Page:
Day 3: Nutrition and teaching the experts

Back in November, I offered my help to PINNT to write an article for a nutritional magazine on the subject of being a parent to a tube-fed child. I wanted to share our experiences of the last 12 months and, upon reading the questions asked, I felt it was a real opportunity to reach out and teach the medical professionals who work with families like ours. The potential impact of this article is huge as the magazine has a UK readership of over 13,000 health professionals and is the only nutrition magazine that reaches across the nutrition profession.

magsIn addition to virtually every practising dietician in the UK, it is mailed directly to all senior gastroenterologists, all nutrition nurse specialists and all nutrition pharmacists, as well as lecturers, industry professionals, consultant dieticians and students.

 For day 3 of Feeding Tube Awareness week, I thought I’d include the transcript of my article here:

When did you first learn that your child would need to be nutritionally supported by enteral nutrition?

After four years of increasing food exclusions and a raft of daily medicines, M was still massively symptomatic from his EC and the decision was taken in November 2014 to move him to an elemental feed. His NG tube was passed in early December.

Reflecting back to this stage in your life, what thoughts and emotions were going through your head?

The possibility of a move to enteral feeding had been on my radar for over a year and I had become increasingly certain that it was the best way to try to ease the ongoing symptoms and pain that he was experiencing. The heartbreak of holding my sobbing child at 3am, with tears streaming down my own face, as I struggled to find the words to bring him the comfort that nothing else could bring at that moment in time, had left me willing to try anything to ease his pain.

It took Mike longer to come to terms with the prospect of feeding M via a tube, but by the time we agreed with his consultant that we needed to give it a go, we both felt that it was the chance to give M and his body some much-needed relief. The short-term plans we’d been following for the past three years had been all well and good, but we now needed a longer-term care plan put into place as we just couldn’t keep limping from one appointment to the next with different problems constantly cropping up and nothing really being resolved. The consultant warned us that the enteral nutrition might not be the answer we were looking for, but we were desperate enough to still want to try it and stubborn enough to believe it would be what M needed.

At the time of your child commencing on enteral nutrition, what support and information where you provided with from health professionals, and did you feel this support and information was enough?

AdviceWe weren’t provided with any information about enteral feeding beforehand from the health professionals involved in M’s care and I found most of our information came from online support groups, such as PINNT and FABED. Disappointingly, we then had very limited support from the hospital as the dietician and consultant were both keen to get him discharged as soon as possible and ignored my concerns that we had no local support from our home hospital. Fortunately the nursing staff helped me fight his corner and made sure that both Mike and I were relatively confident in how to manage his tube and work his feeding pump before we went home. M was discharged just 10 days before Christmas and I was really concerned that we would have difficulties accessing any support over the festive period – it was thanks to the wonderful support group parents, the hospital nursing team (who gave me their direct phone number on the ward) and our community nurse that we not only survived, but managed to enjoy Christmas as a family in our own home.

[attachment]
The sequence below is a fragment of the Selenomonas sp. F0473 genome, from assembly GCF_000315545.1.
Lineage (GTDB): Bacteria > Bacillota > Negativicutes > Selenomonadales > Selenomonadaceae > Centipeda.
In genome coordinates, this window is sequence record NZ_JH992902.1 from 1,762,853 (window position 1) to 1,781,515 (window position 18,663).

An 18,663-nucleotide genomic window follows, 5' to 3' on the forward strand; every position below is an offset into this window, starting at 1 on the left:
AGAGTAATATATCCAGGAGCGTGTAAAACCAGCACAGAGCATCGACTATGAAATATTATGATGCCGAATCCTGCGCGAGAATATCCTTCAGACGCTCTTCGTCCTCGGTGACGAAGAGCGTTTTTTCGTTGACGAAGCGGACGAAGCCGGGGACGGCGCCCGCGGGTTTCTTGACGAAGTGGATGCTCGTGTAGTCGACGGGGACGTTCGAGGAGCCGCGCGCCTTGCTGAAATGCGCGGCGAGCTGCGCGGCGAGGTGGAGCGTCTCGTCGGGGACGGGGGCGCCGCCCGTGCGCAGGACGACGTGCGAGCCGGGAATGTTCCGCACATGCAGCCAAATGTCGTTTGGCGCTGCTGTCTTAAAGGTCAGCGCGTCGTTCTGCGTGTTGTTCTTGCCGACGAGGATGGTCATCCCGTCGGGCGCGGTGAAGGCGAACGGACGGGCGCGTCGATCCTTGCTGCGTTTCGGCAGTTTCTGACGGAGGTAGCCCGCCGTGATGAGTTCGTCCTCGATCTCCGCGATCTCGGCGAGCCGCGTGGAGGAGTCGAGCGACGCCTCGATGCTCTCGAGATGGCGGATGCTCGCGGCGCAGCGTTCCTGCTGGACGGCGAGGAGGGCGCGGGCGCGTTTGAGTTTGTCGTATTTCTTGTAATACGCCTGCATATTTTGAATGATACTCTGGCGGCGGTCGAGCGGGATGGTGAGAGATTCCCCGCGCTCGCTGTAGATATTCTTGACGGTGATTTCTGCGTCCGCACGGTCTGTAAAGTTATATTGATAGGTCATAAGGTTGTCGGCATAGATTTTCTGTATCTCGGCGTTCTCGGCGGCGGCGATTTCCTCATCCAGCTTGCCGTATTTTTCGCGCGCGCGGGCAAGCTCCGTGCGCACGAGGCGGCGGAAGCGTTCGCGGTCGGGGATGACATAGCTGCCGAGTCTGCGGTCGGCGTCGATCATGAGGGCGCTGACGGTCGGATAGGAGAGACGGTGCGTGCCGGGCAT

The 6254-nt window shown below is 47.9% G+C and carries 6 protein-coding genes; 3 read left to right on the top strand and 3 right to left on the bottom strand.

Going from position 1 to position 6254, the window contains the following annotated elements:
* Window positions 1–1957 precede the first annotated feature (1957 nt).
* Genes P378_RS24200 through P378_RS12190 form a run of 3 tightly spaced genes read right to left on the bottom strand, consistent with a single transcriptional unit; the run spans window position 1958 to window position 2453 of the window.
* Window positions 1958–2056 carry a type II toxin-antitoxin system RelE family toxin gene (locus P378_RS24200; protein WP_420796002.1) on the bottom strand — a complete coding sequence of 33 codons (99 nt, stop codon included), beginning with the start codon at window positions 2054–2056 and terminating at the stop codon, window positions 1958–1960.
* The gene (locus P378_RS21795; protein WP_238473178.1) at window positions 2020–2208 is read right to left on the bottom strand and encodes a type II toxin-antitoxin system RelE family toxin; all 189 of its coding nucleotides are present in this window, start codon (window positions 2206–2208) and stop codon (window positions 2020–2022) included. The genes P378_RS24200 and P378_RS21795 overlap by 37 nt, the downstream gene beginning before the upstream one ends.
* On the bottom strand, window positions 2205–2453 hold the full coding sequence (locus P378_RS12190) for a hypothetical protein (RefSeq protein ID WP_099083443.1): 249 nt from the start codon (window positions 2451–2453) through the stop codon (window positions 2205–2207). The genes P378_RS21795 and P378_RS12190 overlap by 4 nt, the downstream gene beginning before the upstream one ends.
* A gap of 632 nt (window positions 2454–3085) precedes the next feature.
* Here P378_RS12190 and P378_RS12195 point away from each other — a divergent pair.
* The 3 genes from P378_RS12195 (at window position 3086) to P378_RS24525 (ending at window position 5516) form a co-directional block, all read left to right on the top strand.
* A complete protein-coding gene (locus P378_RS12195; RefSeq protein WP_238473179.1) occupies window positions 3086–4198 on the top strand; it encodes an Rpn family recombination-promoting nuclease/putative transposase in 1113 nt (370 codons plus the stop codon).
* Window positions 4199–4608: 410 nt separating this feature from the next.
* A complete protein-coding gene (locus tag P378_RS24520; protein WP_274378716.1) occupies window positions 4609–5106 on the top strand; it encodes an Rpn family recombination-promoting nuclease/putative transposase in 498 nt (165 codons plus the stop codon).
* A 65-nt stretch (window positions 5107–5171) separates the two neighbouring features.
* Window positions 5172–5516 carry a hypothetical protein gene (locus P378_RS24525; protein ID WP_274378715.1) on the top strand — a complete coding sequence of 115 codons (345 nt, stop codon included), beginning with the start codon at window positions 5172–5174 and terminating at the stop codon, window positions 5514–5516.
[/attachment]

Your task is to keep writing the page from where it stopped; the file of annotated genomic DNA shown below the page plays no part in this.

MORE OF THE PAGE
Since being on enteral nutrition what type of long-term care and support has your child received from hospital/community health professional team?

We have a somewhat complex 3-tiered support system in place:

  • The overall plans for his enteral feeding and the slow re-introductions of food into his diet are managed by his consultant and dietician at Great Ormond Street. I speak to his dietician every 3 weeks to review what’s going on and tweak his care; and we see them both every 3-4 months.
  • His tube changes are done every 6-8 weeks at the CIU (Clinical Investigations Unit) at our local hospital, who have listened to his needs and help make the appointments run as smoothly as possible with the involvement of play therapists to help distract him.20141207_124217
  • Our community nurse has helped provide training as needed and is regularly in touch to help and advise as we need.

It may be a somewhat “clunky” approach, but nearly one year on, it’s close to a well-oiled machine and works for us.

How has having a child being fed via enteral nutrition affected your family unit as a whole (thinking about siblings, time in hospital, holidays, etc.)?